- Days left

If You Want to Be Audited, Live in One of These Five Areas


WASHINGTON (AP) - Worried the Internal Revenue Service might target you for an audit? You probably should be if you own a small business in one of the wealthy suburbs of Los Angeles.

You might also be wary if you're a small-business owner in one of dozens of communities near San Francisco, Houston, Atlanta or the District of Columbia.

A new study by the National Taxpayer Advocate used confidential IRS data to show large clusters of potential tax cheats in these five metropolitan areas. The IRS uses the information to target taxpayers for audits.

The taxpayer advocate, Nina Olsen, runs an independent office within the IRS. She got access to the data as part of an effort to learn more about why some taxpayers are more likely to cheat than others.

The study also looked at tax compliance in different industries, and found that people who own construction companies or real estate rental firms may be more likely to fudge their taxes than business owners in other fields.

Many of the communities identified by the study are very wealthy, including Beverly Hills and Newport Beach in California. Others are more middle class, such as New Carrollton, Md., a Washington suburb, and College Park, Ga., home to a section of Atlanta's massive airport.

Steve Rosansky, president and CEO of the Newport Beach Chamber of Commerce, said business owners in his city are probably targeted because many have high incomes. The likelihood of an audit does increase with income, according to IRS data.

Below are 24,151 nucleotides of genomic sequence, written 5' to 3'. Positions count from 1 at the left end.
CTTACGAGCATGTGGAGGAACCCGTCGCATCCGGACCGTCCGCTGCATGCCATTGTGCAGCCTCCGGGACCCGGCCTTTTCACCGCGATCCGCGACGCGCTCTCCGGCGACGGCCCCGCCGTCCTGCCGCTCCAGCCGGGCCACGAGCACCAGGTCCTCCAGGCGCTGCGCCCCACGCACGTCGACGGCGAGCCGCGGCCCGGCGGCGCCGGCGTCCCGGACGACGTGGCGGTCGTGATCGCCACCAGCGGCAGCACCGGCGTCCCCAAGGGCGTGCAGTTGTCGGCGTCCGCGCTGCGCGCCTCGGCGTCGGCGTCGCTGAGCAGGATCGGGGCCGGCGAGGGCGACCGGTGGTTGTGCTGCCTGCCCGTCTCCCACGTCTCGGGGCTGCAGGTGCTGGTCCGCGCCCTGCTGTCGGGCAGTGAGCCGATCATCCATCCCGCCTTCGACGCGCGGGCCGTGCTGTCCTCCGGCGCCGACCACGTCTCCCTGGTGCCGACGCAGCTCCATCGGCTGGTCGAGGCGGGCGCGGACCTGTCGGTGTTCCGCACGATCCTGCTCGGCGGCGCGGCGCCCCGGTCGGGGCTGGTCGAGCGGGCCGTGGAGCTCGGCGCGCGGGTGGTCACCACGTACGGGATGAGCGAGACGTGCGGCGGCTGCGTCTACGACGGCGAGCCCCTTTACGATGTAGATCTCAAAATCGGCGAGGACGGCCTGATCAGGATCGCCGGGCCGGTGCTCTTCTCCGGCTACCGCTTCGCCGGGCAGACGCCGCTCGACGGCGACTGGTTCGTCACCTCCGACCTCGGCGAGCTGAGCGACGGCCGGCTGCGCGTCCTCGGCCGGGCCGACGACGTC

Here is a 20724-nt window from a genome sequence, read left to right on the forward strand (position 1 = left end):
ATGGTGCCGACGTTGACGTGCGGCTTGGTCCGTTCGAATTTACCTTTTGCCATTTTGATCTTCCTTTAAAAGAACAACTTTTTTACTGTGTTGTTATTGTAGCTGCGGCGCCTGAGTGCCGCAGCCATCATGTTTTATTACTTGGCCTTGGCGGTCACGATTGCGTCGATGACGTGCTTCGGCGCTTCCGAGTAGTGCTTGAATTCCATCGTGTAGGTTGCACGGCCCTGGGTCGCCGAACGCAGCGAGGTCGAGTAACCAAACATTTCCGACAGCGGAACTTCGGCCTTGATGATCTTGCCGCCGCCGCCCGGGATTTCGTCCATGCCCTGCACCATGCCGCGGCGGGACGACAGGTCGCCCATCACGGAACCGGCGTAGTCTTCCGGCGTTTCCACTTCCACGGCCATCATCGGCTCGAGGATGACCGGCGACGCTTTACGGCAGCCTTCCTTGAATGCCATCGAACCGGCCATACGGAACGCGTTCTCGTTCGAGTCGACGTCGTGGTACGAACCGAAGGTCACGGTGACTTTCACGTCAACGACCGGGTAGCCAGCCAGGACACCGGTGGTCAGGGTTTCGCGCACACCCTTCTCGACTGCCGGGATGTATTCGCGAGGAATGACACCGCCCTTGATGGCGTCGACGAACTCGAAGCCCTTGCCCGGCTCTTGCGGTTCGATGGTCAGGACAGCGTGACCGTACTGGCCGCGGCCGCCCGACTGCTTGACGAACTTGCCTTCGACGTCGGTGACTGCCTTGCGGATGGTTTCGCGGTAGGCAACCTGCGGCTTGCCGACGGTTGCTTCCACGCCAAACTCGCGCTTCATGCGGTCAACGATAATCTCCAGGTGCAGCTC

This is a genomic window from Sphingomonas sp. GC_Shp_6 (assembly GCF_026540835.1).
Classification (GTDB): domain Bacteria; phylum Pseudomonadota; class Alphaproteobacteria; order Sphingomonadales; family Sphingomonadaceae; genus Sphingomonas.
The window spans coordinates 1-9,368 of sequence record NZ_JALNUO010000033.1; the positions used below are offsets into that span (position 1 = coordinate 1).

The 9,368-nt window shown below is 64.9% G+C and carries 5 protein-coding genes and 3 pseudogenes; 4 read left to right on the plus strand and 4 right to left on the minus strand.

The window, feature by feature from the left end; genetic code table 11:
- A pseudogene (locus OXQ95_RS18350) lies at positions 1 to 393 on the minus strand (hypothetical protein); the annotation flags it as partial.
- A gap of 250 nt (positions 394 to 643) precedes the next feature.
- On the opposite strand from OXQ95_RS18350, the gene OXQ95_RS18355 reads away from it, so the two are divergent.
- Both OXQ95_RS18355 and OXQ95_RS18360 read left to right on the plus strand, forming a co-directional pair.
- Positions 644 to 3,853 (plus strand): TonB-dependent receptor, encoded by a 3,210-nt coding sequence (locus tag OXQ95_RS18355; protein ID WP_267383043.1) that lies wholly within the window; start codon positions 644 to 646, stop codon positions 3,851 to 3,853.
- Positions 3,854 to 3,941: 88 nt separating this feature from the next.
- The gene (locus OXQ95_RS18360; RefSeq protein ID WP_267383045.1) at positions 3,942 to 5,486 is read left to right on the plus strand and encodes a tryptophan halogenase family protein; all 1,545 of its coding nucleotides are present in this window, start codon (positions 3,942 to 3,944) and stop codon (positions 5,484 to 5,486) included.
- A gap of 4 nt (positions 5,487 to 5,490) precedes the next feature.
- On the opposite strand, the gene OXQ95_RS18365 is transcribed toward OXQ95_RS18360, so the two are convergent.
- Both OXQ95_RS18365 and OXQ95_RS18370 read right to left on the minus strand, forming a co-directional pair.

"I imagine it's just a matter of them going where they think the money's at," Rosansky said in an interview. "I guess if I was running the IRS I'd probably do the same thing."

The study focused on small-business owners - sole proprietorships, to be specific - because they have more opportunity than the typical individual to cheat on their taxes. Many small businesses deal in cash while most individuals get paid in wages that are reported to the IRS.

The IRS only audits about 1 percent of tax returns each year, so the agency tries to pick returns that are most likely to yield additional tax money.

The IRS will not say much about how agents choose their targets. But as millions of procrastinators scramble to meet Monday's deadline to file their taxes, the agency is running every tax return through a confidential computer program to determine the chances of collecting more money from an audit.

Each tax return is assigned a score. The higher your score, the more likely you are to get audited because, according to the IRS, the more likely you are cheating on your taxes.

The score is called the Discriminant Inventory Function, or DIF. A high DIF score does not guarantee you are a tax cheat but the IRS claims it's reliable.

"If your return is selected because of a high score under the DIF system, the potential is high that an examination of your return will result in a change to your income tax liability," says an IRS publication that explains the auditing process.

How do you get high score? The IRS won't say, but veteran tax preparers and former IRS workers believe they have a pretty good idea.

"If you're reporting $8,000 of charitable contributions when you're only making $50,000, that's a red flag," said Bob Meighan, vice president of TurboTax, an online tax preparation service. "Likewise if you're reportingbusiness or employee expenses that are out of the ordinary for your income range, that would attract the interest of the IRS as well."

The bottom line, according to the experts: People who take unusually large deductions for their income get a high score. Also, business owners who claim unusually large expenses for the size and type of their businessget a high score.